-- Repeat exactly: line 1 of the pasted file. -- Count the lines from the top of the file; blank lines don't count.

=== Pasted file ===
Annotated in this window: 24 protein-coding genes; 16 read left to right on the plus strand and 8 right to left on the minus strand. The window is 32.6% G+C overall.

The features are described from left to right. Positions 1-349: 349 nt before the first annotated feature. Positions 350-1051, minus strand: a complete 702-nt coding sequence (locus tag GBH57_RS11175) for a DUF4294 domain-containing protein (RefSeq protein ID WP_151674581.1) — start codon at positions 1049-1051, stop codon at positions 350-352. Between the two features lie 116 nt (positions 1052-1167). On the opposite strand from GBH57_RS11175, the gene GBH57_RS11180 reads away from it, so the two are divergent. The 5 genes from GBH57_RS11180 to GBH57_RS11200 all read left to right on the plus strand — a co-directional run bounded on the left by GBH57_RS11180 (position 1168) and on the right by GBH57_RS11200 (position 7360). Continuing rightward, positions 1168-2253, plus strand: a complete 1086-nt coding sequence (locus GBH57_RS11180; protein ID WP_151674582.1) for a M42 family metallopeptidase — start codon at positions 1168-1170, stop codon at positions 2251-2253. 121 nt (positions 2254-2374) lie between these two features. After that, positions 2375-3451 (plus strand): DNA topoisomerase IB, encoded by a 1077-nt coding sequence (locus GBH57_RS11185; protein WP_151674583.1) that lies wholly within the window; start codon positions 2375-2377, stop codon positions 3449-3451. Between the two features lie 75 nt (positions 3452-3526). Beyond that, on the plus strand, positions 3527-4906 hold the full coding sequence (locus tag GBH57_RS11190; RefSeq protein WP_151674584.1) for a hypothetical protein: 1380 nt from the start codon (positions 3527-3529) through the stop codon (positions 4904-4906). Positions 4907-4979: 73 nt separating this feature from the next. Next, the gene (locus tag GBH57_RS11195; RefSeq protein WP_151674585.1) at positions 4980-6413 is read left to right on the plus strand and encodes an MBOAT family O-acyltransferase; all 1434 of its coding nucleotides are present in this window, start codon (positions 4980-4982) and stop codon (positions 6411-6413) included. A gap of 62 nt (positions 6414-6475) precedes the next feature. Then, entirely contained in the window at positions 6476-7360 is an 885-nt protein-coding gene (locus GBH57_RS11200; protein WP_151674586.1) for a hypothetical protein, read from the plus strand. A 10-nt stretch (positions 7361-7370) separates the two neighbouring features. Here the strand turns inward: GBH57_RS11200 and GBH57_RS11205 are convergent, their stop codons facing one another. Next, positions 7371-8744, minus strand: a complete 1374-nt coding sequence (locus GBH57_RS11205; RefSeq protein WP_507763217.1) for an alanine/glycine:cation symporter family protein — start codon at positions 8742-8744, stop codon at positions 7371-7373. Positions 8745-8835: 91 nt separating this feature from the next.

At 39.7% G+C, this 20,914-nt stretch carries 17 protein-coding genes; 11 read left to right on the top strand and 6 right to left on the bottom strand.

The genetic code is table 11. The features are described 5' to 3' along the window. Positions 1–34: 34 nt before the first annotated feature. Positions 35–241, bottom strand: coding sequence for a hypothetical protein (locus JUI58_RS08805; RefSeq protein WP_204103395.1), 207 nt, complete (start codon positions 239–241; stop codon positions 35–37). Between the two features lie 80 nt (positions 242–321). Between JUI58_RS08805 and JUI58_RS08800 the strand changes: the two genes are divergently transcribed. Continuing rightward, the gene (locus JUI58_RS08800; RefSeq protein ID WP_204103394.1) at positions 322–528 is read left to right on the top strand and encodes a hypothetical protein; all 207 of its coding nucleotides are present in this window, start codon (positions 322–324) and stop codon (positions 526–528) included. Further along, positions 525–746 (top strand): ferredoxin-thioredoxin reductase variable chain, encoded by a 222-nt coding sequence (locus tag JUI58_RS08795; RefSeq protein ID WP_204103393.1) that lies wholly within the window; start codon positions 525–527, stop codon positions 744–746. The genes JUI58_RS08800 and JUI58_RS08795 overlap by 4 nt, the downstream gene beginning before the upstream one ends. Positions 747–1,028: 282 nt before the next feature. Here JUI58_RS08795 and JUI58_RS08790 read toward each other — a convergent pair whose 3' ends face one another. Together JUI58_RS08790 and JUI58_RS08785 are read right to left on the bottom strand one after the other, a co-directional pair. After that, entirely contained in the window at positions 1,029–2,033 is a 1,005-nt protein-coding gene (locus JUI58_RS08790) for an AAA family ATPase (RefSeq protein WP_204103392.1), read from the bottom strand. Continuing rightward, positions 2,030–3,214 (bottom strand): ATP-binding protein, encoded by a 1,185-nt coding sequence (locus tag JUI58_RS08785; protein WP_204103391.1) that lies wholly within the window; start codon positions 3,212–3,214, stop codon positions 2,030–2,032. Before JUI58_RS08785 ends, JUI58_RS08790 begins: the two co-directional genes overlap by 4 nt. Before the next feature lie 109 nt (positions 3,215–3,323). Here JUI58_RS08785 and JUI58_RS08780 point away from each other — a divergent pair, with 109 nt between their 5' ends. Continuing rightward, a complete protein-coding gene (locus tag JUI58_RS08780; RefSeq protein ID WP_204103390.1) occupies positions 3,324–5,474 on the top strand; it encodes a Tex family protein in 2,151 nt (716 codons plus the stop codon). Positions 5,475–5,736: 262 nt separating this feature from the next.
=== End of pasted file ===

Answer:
Annotated in this window: 24 protein-coding genes; 16 read left to right on the plus strand and 8 right to left on the minus strand. The window is 32.6% G+C overall.